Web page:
British Wrestlers Reunion
Strengthening the Ring of Friendship


Dennis Mitchell 

Dennis Mitchell was one of wrestling's first golden boys. Barely out of his teens Dennis made his professional debut. looking very young; as he did when we were watching him a decade and half later, and much the same when we followed him on the independents in the early 1970s. Here was an eternal youth who captured the hearts of wrestling fans up and down the country.

Born on 11th August, 1929,  Dennis' early teens coincided with the second world war. Times were hard, as they were for most, and Dennis would supplement his income  taking on all comers in the fairground boxing booths of northern England. In search of stability Dennis joined the Royal Marines in 1946, shortly after his sixteenth birthday. Wrestling at the time didn't figure in Dennis's plans for the future. He'd met wrestlers in the fairground but his sports were boxing and swimming.

Dennis had the athleticism, the looks, and a longing for success (with a new wife to support); and Norman had the facilities to turn him into a wrestler. Dennis was enrolled at Morrell's gymnasium and was soon learning to wrestle alongside the likes of George Kidd, Eric Taylor and Les Kellett. All that was needed was for Dennis to be taught to wrestle, he already possessed the charisma, natural athleticism, and the required strength duly acquired working as a miner and in Bradford market.

Shortly after leaving the marines Morrell gave the youngster his chance, and he snatched it. Dennis  was an immediate hit, with his boyish good looks grabbing the hearts of the fans as he faced experienced campaigners such as Cordite Conroy, Val Cerino, Flash Barker and Doulas the Turk.Those early 1950s matches were mainly in the  north east, interspersed with fairly frequent jaunts into Scotland and as far south as Birmingham. Wins over Jack Beaumont, Eric Taylor and Norman Walsh, with a drawn verdict against the unbeaten masked man Count Bartelli at the beginning of 1952 were surely a sign that the boy was going places.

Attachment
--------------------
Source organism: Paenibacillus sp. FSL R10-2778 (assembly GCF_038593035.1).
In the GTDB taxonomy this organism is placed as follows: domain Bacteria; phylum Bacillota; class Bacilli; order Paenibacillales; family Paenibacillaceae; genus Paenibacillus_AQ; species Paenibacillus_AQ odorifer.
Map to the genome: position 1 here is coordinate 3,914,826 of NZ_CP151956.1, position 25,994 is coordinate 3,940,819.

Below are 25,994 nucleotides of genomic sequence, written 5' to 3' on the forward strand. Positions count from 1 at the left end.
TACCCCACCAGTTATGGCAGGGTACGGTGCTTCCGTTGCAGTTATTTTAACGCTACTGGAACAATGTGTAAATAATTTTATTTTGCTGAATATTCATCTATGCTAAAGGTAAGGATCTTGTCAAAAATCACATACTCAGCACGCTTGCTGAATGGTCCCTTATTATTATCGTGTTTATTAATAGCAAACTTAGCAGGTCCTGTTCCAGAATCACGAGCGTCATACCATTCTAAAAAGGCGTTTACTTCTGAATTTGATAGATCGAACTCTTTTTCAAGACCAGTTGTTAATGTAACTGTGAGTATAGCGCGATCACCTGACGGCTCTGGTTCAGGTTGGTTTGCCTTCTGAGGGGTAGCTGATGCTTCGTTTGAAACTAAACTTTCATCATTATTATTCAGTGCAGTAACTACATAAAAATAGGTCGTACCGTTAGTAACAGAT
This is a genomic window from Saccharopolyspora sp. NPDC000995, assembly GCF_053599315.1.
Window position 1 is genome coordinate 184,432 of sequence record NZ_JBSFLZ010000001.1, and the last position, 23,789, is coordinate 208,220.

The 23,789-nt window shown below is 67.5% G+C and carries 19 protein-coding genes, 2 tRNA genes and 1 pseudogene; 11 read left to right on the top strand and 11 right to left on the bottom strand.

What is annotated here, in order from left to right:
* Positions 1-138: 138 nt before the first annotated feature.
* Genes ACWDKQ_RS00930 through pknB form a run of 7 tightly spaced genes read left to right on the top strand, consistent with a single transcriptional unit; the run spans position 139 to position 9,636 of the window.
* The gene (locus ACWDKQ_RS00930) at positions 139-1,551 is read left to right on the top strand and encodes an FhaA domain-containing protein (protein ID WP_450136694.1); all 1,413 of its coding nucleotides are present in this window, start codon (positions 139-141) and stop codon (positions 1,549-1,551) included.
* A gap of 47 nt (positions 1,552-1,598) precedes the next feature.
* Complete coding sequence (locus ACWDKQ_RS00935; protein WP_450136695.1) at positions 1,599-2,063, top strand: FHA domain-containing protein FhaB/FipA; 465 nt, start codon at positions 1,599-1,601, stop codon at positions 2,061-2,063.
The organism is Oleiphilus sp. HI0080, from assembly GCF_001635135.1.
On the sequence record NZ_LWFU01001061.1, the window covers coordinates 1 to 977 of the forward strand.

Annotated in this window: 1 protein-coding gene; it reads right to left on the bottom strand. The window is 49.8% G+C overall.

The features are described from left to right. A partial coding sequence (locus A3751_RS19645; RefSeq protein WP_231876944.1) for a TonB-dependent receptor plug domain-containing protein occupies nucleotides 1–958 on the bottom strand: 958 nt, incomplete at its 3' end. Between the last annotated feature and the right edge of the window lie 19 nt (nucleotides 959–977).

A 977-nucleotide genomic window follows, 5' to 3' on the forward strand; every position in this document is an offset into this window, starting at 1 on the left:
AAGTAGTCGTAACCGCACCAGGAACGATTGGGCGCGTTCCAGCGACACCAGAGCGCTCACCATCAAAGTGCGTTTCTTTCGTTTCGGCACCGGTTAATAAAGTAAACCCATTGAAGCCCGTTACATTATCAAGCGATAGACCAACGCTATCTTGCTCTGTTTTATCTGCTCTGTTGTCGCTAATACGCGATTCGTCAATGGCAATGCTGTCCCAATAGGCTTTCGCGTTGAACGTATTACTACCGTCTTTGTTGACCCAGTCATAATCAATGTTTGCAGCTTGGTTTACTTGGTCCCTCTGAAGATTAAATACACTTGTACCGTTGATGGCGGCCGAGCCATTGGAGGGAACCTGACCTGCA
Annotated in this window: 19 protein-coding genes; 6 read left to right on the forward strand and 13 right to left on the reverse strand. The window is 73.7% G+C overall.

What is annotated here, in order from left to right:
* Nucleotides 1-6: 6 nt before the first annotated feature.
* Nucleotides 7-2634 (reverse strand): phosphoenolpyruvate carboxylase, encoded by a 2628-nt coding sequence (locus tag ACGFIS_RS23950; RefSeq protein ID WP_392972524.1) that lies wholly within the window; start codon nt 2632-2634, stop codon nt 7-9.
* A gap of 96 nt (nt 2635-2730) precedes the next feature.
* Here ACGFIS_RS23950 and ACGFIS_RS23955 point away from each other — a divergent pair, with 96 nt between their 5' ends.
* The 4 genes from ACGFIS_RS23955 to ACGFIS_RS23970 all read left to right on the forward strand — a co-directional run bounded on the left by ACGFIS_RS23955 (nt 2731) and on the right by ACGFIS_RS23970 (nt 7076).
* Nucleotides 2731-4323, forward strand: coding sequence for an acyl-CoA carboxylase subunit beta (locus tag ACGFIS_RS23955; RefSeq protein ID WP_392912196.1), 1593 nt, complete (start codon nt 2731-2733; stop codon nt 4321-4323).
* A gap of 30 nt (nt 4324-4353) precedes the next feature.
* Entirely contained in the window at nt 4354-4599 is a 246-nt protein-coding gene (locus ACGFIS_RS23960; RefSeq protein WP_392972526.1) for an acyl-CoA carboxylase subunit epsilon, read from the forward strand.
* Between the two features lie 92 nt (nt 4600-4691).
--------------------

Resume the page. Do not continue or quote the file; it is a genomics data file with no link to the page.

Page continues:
With only four or five years experience Dennis decided to broaden his horizons, making regular trips to the Continent and taking part in the big German and Austrian tournaments held in cities around the two countries. The tournament advantage was the elimination of travelling as bouts were staged in the same city for the duration of the tournament, but this could be offset by a gruelling schedule of wrestling night after night for up to a month at a time. The visits to Germany and Austria brought Dennis into combat with top European heavyweights such as Rudi Saturski, Horst Hoffman and Rene Lasartesse.

The overseas experience went a long way to establishing Dennis as one of Britain's top heavyweights.1956 was a Leap Year. It's just as well that extra day was inserted because on 29th February Dennis won the Royal Albert Hall Heavyweight Trophy. Taking part alongside Dennis were Americans Gene Murphy and Ray Apollon, Turkey's Ali Bey, German Alex Wenzl, Spain's Jim Olivera, and Britain's Black Butcher Johnson and Judo Al Hayes. Dennis defeated Wenzl and Hayes by the only fall required before going on to defeat Olivera by two falls to one in the final.

The Royal Albert Hall victory confirmed Dennis's status as one of Britain's top heavyweights. All that remained was for television to make him famous in every corner of Britain. It certainly did, with Dennis about to enter the nation's living rooms wrestling Mike Marino, Ray Apollon, Mihalyi Kuti and a young Billy Robinson, with whom he had formed a close friendship in Germany. Over the next fifteen years he was to become one of the most popular of British heavyweights. Always a top contender for championship honours Dennis did relinquish Billy Joyce's hold on the belt for a short time in 1959.

Dennis Mitchell was arguably the perfect heavyweight, more rounded in his performance than contemporaries Joyce, Elrington, Campbell, Veidor and the like. Some were individually more skilful, others more aggressive, or stronger, or faster; but few, if any, could combine all the qualities of a professional heavyweight wrestler to the extent of Dennis Mitchell.

In the late 1960s Dennis left Joint Promotions and moved across to the independents, promoting shows with his long time friend Eric Taylor. Outside interests, including a catering business managed with his wife, took up an increasing amount of Dennis's time and his wrestling commitments decreased radically  to the point he declared himself retired. In 1974 Dennis returned to Joint Promotions, initially as masked man Kilmeister, but within a year unmasked and appearing as himself once again.

Dennis returned to Germany, as popular as ever, in 1974 and 1975, and Japan; both trips with his son John as his tag partner.It was as though the magic had never gone away. Well, for the fans at least. For Dennis the management he respected, the likes of Norman Morrell and Ted Beresford were no more. Wrestling was changing, and Dennis didn't like what he saw. He decided for a second time that it was time to call it a day.

Retirement from the ring didn't necessarily mean a quieter life for Dennis. He worked as a film extra, publican of the Fairweather Green public house, security manager, and even a local councillor, representing Odsal ward in Bradford. Dennis began suffering heart problems in 1994, forcing him into retirement.

Dennis Mitchell died on 29th October, 1997, aged just 68. 

Dennis Mitchell was posthumously inducted into the Hall of Fame in August 2019 with the award being accepted by his son John. 

(Our thanks to Wrestling Heritage for the above text)

(John Mitchell accepts the Hall of Fame Award on behalf of his father)